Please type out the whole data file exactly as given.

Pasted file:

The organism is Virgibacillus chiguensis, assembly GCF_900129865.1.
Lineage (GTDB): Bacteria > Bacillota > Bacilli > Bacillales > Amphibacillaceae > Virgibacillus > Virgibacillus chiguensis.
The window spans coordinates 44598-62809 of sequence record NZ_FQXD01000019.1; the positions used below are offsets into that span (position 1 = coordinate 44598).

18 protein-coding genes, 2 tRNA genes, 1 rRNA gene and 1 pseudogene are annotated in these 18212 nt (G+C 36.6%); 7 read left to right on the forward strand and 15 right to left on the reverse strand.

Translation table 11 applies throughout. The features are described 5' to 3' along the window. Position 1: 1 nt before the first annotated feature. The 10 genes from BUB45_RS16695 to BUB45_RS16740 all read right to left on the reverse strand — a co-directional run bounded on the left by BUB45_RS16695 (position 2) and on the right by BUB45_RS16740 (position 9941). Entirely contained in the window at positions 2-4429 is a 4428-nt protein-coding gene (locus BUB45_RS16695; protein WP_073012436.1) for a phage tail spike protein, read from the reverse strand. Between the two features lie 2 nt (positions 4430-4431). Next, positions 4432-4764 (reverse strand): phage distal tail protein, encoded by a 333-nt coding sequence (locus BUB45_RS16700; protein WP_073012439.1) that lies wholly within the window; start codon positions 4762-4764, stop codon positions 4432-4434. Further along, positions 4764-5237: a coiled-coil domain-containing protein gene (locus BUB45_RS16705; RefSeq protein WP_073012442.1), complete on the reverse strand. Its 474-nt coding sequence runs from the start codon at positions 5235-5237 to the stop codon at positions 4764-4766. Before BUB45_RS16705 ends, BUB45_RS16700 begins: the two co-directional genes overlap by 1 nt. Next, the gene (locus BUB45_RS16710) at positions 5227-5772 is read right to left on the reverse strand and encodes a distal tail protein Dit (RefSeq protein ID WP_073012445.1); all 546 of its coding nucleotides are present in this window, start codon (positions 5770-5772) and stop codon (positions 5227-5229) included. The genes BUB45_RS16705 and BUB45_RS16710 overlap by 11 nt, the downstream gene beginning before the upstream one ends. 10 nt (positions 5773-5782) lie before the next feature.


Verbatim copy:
The organism is Virgibacillus chiguensis, assembly GCF_900129865.1.
Lineage (GTDB): Bacteria > Bacillota > Bacilli > Bacillales > Amphibacillaceae > Virgibacillus > Virgibacillus chiguensis.
The window spans coordinates 44598-62809 of sequence record NZ_FQXD01000019.1; the positions used below are offsets into that span (position 1 = coordinate 44598).

18 protein-coding genes, 2 tRNA genes, 1 rRNA gene and 1 pseudogene are annotated in these 18212 nt (G+C 36.6%); 7 read left to right on the forward strand and 15 right to left on the reverse strand.

Translation table 11 applies throughout. The features are described 5' to 3' along the window. Position 1: 1 nt before the first annotated feature. The 10 genes from BUB45_RS16695 to BUB45_RS16740 all read right to left on the reverse strand — a co-directional run bounded on the left by BUB45_RS16695 (position 2) and on the right by BUB45_RS16740 (position 9941). Entirely contained in the window at positions 2-4429 is a 4428-nt protein-coding gene (locus BUB45_RS16695; protein WP_073012436.1) for a phage tail spike protein, read from the reverse strand. Between the two features lie 2 nt (positions 4430-4431). Next, positions 4432-4764 (reverse strand): phage distal tail protein, encoded by a 333-nt coding sequence (locus BUB45_RS16700; protein WP_073012439.1) that lies wholly within the window; start codon positions 4762-4764, stop codon positions 4432-4434. Further along, positions 4764-5237: a coiled-coil domain-containing protein gene (locus BUB45_RS16705; RefSeq protein WP_073012442.1), complete on the reverse strand. Its 474-nt coding sequence runs from the start codon at positions 5235-5237 to the stop codon at positions 4764-4766. Before BUB45_RS16705 ends, BUB45_RS16700 begins: the two co-directional genes overlap by 1 nt. Next, the gene (locus BUB45_RS16710) at positions 5227-5772 is read right to left on the reverse strand and encodes a distal tail protein Dit (RefSeq protein ID WP_073012445.1); all 546 of its coding nucleotides are present in this window, start codon (positions 5770-5772) and stop codon (positions 5227-5229) included. The genes BUB45_RS16705 and BUB45_RS16710 overlap by 11 nt, the downstream gene beginning before the upstream one ends. 10 nt (positions 5773-5782) lie before the next feature.